I've identified a key player for each of Notre Dame's 12 games in 2013. If you want to argue that player is Golson for all 12 games, that's a rational viewpoint, but doesn't make for an interesting article. Therefore, there are no repeats.
There isn't necessarily a right answer for any game, but different styles of play and opponents' various strengths and weaknesses will place different players or position groups in the spotlight from week to week.
Let's look at the key player each week for the 2013 Fighting Irish.
College football has a number of unique traditions, but the one that drives the conversation year-round are the in-state rivalry games.
There are a number of in-state contests that are played every year, but these 10 catch the spotlight no matter the records entering the game.
Matchups like the Iron Bowl and the battle for the Paul Bunyan Trophy are among college football’s best.
What other showdowns make the cut?
At this time last year, no one knew who was going to be the quarterback of the Texas A&M Aggies as they prepared for their first season in the SEC.
Since then, “Johnny Football” has taken over the college football landscape in a Heisman trophy-winning, extra point-missing campaign. His innate ability to make terrific scrambles out of broken plays allowed him to become the first freshman-eligible player to win the Heisman since its inception in 1935.
At the ripe age of 20, Manziel has reached unimaginable heights that most players can only dream of before he can legally drink.
None of this, however, suggests that Manziel has what it takes to cut it in the NFL.
Johnny Manziel can make all of the crazy mad-lib plays he wants in the college ranks, but ultimately, his future as an NFL player will depend on his ability to hang in the pocket and make stick throws into tight windows—not running around in circles like he’s playing two-hand touch.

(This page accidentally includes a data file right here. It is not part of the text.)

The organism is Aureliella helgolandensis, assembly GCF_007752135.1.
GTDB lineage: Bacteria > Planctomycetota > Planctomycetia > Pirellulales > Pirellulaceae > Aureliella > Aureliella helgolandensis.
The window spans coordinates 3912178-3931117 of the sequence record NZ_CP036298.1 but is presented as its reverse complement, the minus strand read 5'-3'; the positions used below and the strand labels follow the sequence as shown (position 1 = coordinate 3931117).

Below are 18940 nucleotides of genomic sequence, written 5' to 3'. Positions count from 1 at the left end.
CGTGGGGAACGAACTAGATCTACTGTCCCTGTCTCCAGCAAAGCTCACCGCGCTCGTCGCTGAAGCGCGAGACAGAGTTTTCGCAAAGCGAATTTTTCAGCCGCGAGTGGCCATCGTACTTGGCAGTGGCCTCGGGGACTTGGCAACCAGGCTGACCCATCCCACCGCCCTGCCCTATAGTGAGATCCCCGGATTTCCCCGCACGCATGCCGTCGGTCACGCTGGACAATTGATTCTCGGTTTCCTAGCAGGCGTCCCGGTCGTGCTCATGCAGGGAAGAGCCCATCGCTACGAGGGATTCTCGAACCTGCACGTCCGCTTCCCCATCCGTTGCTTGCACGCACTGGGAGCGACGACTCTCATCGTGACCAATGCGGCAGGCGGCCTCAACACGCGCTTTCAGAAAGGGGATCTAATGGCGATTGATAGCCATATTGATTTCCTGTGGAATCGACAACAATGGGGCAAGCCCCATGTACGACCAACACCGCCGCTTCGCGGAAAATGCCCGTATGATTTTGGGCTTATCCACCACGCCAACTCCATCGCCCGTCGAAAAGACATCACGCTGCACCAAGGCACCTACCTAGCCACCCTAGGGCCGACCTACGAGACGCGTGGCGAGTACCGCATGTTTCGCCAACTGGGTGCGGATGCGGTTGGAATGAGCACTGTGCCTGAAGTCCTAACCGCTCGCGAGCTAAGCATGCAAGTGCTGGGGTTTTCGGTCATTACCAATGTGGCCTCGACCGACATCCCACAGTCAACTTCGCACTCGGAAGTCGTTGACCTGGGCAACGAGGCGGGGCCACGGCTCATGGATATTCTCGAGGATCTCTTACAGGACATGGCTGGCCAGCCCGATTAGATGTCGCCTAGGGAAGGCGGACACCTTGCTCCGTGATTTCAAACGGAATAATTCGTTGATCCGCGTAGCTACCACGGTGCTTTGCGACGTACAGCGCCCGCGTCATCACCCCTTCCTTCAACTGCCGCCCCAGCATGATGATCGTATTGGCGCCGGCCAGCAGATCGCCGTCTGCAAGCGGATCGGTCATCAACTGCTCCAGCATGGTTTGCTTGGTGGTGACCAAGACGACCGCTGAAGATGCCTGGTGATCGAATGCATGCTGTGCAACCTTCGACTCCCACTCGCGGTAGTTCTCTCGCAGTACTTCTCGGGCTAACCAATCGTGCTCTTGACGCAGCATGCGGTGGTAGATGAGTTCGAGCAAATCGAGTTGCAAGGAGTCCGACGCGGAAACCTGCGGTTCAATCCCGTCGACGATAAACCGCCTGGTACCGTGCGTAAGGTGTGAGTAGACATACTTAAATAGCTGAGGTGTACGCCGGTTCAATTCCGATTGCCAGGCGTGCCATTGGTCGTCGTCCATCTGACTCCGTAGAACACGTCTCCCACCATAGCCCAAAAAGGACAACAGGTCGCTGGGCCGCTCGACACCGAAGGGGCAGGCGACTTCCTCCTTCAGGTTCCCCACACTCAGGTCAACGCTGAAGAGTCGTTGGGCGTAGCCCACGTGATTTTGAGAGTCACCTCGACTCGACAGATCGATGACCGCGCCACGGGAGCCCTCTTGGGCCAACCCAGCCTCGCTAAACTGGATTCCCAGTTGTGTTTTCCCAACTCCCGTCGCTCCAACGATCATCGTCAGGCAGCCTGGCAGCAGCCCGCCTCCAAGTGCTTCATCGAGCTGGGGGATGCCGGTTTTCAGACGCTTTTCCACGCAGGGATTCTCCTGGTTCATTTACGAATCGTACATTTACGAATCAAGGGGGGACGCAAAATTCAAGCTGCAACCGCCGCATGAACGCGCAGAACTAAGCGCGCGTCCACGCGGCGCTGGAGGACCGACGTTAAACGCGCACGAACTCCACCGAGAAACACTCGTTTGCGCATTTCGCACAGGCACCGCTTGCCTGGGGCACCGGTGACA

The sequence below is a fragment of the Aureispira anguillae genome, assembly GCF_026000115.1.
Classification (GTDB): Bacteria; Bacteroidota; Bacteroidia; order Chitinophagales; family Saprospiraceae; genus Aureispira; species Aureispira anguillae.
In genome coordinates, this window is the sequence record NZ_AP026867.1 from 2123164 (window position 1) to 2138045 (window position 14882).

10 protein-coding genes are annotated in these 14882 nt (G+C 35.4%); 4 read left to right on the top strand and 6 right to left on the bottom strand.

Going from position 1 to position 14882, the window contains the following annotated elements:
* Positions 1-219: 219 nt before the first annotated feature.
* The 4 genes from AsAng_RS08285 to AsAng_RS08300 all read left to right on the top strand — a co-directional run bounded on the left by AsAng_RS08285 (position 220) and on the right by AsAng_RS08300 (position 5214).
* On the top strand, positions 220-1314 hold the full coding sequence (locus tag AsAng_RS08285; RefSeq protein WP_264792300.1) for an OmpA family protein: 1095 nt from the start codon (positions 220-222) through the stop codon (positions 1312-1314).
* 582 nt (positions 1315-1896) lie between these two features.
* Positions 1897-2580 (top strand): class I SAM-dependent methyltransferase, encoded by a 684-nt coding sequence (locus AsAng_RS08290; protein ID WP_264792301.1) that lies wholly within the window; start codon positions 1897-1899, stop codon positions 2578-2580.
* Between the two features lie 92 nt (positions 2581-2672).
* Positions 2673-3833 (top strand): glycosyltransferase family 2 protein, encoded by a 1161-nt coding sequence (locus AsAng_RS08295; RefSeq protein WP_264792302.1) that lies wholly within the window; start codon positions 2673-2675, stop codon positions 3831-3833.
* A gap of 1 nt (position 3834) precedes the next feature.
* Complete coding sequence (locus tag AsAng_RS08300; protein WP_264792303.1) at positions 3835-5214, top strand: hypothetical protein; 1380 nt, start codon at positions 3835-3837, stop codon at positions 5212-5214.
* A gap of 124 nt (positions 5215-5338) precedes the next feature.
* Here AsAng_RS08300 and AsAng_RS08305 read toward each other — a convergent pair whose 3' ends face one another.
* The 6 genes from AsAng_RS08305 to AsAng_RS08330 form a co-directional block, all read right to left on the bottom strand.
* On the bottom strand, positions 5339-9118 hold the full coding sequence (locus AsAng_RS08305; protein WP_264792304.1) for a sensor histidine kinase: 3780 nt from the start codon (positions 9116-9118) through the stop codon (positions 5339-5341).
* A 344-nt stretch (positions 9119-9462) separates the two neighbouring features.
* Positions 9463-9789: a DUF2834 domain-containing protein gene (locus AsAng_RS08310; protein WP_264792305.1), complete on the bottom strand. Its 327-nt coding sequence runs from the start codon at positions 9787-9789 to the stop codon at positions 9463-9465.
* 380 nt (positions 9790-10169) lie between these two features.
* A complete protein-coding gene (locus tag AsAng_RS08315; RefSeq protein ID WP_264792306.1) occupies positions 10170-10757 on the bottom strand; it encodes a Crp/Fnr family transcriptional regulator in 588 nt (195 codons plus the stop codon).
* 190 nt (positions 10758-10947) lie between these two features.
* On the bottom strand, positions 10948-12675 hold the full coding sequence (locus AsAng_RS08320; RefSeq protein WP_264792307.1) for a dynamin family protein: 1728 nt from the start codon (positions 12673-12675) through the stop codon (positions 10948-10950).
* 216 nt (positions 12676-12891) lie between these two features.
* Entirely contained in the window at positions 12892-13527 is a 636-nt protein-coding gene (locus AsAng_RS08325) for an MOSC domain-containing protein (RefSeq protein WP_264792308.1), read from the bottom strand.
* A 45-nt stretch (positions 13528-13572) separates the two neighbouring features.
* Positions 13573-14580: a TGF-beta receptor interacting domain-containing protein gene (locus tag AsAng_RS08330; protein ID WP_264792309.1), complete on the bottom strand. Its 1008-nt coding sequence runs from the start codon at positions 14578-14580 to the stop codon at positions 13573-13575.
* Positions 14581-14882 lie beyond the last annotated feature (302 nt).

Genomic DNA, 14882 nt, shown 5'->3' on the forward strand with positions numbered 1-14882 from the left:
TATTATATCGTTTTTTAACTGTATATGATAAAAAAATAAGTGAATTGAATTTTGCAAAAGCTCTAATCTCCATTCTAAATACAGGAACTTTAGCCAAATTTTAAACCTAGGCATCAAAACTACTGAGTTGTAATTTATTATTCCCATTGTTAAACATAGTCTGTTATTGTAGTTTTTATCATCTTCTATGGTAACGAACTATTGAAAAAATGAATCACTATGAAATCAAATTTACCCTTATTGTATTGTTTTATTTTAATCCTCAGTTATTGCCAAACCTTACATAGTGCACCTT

One of the most important elements of quarterback play that is extremely difficult to teach is the ability to move about the pocket and avoid the rush with subtle movements. Without looking directly at oncoming rushers, a quarterback must know when and where to step up into the pocket and deliver the football on time and with accuracy.
Johnny Manziel’s style of playing “kill the man with the ball” in the backfield until there is a coverage breakdown sure is fun to watch, but such a style is no way to run a consistent, effective offense in the NFL.
As great as Manziel was as a freshman, he was put in an ideal position to succeed. Both of his tackles, Luke Joeckel and Jake Matthews, were among the best in college football: Joeckel was selected second overall by the Jaguars, and Matthews—who elected to return to College Station—would not have been taken much later.
Simply put, Manziel spent most of his Heisman-winning campaign in a seven-on-seven environment.
Despite this luxury of great edge protection, Manziel did not take full advantage of it. Too often, he abandoned a quality pocket in favor of trying to make a play with his legs—this makes for exciting television but is an inefficient way to move the football.
Here, Manziel has a perfect pocket to work with. He has plenty of room to step up, but the edge protection is so good he won’t have to.
For comparison, check out how much room Andrew Luck had before he stepped up to deliver a strike down the field:
Still, for some inexplicable reason, Manziel abandons his protection almost as soon as his back foot hits the turf in his drop back, and he takes off.
Whether or not Manziel was successful scrambling afterwards is irrelevant—when making improvisational plays, the results are mostly random; there is no way to organize and build an offense around it.
Here is another example of Manziel failing to take full advantage of a situation that NFL quarterbacks dream of.